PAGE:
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Seasonal patterns of soil carbon dioxide efflux from a wet-dry tropical savanna of northern Australia

Chen, Xiaoyong, Eamus, Derek and Hutley, Lindsay B. (2002). Seasonal patterns of soil carbon dioxide efflux from a wet-dry tropical savanna of northern Australia. Australian Journal of Botany,50(1):43-51.

Document type: Journal Article
Citation counts: Scopus Citation Count Cited 40 times in Scopus Article | Citations

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Title Seasonal patterns of soil carbon dioxide efflux from a wet-dry tropical savanna of northern Australia
Author Chen, Xiaoyong
Eamus, Derek
Hutley, Lindsay B.
Journal Name Australian Journal of Botany
Publication Date 2002
Volume Number 50
Issue Number 1
ISSN 0067-1924   (check CDU catalogue  open catalogue search in new window)
Scopus ID 2-s2.0-0036120708
Start Page 43
End Page 51
Total Pages 9
Place of Publication Collingwood, Victoria, Australia
Publisher CSIRO Publishing
Field of Research 0607 - Plant Biology
HERDC Category C1 - Journal Article (DEST)
Abstract Soil CO2 efflux rates were measured in a eucalypt open forest in a tropical savanna of northern Australia, with a portable closed chamber and CO2 gas analyser. Both abiotic (soil temperature and water content) and biotic (litterfall and fine-root growth) factors that may influence soil CO2 efflux were examined. Daytime rates of soil CO2 efflux rate were consistently higher than nocturnal values. Maximal rates occurred during late afternoons when soil temperatures were also maximal and minimum values were recorded during the early morning (0400-0800 hours). Average soil CO2 efflux was 5.37 mol m(-2) s(-1) (range 3.5-6.7 mol m(-2) s(-1)) during the wet season and declined to 2.20 mol m(-2) s(-1) (range 1.2-3.6 mol m(-2) s(-1)) during the dry season. The amount of carbon released from soil was 14.3 t ha(-1) year(-1), with approximately 70% released during the wet season and 30% during the dry season. The rate of efflux was correlated with soil moisture content and soil temperature only during the wet season, when root growth and respiration were high. During the dry season there was no correlation with soil temperature. These results are discussed in relation to the carbon balance of tropical savannas.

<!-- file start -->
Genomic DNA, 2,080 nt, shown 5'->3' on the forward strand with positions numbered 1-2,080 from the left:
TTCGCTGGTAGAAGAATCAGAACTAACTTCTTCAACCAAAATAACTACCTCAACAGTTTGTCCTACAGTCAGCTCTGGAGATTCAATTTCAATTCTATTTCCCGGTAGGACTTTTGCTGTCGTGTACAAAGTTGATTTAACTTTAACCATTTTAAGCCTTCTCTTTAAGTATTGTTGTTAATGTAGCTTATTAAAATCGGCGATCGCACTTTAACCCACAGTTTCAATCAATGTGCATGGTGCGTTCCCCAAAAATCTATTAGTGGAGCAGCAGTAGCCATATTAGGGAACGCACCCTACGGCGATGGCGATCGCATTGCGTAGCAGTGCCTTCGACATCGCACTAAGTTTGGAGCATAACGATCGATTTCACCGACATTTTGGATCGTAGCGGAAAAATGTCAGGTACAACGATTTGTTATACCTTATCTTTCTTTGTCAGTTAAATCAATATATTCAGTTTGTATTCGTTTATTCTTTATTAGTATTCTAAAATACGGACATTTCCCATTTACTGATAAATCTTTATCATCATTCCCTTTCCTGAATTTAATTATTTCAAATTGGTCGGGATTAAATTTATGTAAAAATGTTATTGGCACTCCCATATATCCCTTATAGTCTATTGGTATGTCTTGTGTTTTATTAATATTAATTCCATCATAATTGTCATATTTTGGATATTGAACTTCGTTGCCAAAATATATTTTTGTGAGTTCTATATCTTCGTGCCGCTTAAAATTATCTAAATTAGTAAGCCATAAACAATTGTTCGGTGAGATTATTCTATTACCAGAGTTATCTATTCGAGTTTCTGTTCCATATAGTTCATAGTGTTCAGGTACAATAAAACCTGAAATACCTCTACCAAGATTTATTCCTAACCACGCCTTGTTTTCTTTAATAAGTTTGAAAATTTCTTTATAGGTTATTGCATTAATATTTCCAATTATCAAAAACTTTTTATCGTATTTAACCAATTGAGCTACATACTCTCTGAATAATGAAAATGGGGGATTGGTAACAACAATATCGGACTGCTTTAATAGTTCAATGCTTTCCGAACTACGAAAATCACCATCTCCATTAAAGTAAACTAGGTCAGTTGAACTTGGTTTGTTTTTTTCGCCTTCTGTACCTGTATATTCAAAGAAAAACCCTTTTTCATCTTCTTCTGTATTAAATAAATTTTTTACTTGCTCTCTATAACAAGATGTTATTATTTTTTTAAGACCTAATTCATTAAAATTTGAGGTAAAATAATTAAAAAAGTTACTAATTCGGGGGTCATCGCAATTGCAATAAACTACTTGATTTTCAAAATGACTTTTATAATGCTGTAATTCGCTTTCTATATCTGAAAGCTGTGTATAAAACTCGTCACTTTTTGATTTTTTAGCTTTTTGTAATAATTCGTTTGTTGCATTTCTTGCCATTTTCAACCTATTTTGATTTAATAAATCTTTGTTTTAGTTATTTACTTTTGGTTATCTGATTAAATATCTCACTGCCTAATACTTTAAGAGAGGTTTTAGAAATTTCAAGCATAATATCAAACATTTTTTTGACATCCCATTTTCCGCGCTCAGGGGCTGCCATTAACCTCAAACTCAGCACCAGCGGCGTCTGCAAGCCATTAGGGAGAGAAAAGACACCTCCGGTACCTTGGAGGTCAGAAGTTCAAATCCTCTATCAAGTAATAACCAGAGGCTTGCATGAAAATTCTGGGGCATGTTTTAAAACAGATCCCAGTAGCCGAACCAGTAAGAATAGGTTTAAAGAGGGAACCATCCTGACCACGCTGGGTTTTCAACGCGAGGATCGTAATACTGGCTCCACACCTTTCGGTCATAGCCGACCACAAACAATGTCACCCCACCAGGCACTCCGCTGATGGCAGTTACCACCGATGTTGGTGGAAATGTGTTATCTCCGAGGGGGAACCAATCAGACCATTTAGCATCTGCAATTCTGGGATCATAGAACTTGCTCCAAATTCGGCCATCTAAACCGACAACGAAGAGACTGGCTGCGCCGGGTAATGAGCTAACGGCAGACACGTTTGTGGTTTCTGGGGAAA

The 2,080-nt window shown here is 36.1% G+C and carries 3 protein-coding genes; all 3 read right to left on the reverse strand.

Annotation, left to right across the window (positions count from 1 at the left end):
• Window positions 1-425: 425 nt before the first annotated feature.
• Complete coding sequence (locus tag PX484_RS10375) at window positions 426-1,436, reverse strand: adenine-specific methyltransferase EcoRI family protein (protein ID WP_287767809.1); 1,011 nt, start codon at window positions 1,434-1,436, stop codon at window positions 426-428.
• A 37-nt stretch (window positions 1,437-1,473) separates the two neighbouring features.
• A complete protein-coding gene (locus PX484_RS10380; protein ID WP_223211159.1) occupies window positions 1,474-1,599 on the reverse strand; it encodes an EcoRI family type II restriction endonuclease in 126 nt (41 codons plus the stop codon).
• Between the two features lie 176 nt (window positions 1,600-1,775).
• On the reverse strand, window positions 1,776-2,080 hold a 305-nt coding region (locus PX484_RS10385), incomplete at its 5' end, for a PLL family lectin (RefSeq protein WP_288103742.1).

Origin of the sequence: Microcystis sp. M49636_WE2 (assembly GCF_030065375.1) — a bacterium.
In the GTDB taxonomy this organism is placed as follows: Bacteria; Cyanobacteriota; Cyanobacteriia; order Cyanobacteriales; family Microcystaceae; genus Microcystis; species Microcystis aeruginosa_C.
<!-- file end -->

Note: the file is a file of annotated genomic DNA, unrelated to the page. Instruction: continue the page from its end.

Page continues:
Keywords co2 evolution
pine plantations
eddy covariance
french-guiana
respiration
forests
temperature
moisture
decomposition
atmosphere
DOI http://dx.doi.org/10.1071/BT01049   (check subscription with CDU E-Gateway service for CDU Staff and Students  check subscription with CDU E-Gateway in new window)
 
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